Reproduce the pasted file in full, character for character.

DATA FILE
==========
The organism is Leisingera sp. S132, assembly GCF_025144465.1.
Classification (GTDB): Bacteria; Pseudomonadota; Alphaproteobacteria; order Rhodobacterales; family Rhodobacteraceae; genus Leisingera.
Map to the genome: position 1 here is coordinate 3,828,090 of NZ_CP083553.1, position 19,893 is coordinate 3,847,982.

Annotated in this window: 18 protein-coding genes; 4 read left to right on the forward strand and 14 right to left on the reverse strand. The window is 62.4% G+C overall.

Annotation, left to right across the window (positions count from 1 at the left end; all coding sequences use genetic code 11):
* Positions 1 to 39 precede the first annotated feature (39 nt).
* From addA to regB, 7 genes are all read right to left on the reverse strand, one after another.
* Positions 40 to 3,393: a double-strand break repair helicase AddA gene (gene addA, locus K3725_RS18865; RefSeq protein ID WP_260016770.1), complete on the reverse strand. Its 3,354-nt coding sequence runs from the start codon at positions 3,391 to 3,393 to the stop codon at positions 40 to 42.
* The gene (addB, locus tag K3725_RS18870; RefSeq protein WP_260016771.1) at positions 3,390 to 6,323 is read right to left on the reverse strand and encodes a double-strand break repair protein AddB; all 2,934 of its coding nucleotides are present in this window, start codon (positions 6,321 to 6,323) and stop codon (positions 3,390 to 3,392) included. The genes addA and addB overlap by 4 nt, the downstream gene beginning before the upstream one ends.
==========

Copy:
The organism is Leisingera sp. S132, assembly GCF_025144465.1.
Classification (GTDB): Bacteria; Pseudomonadota; Alphaproteobacteria; order Rhodobacterales; family Rhodobacteraceae; genus Leisingera.
Map to the genome: position 1 here is coordinate 3,828,090 of NZ_CP083553.1, position 19,893 is coordinate 3,847,982.

Annotated in this window: 18 protein-coding genes; 4 read left to right on the forward strand and 14 right to left on the reverse strand. The window is 62.4% G+C overall.

Annotation, left to right across the window (positions count from 1 at the left end; all coding sequences use genetic code 11):
* Positions 1 to 39 precede the first annotated feature (39 nt).
* From addA to regB, 7 genes are all read right to left on the reverse strand, one after another.
* Positions 40 to 3,393: a double-strand break repair helicase AddA gene (gene addA, locus K3725_RS18865; RefSeq protein ID WP_260016770.1), complete on the reverse strand. Its 3,354-nt coding sequence runs from the start codon at positions 3,391 to 3,393 to the stop codon at positions 40 to 42.
* The gene (addB, locus tag K3725_RS18870; RefSeq protein WP_260016771.1) at positions 3,390 to 6,323 is read right to left on the reverse strand and encodes a double-strand break repair protein AddB; all 2,934 of its coding nucleotides are present in this window, start codon (positions 6,321 to 6,323) and stop codon (positions 3,390 to 3,392) included. The genes addA and addB overlap by 4 nt, the downstream gene beginning before the upstream one ends.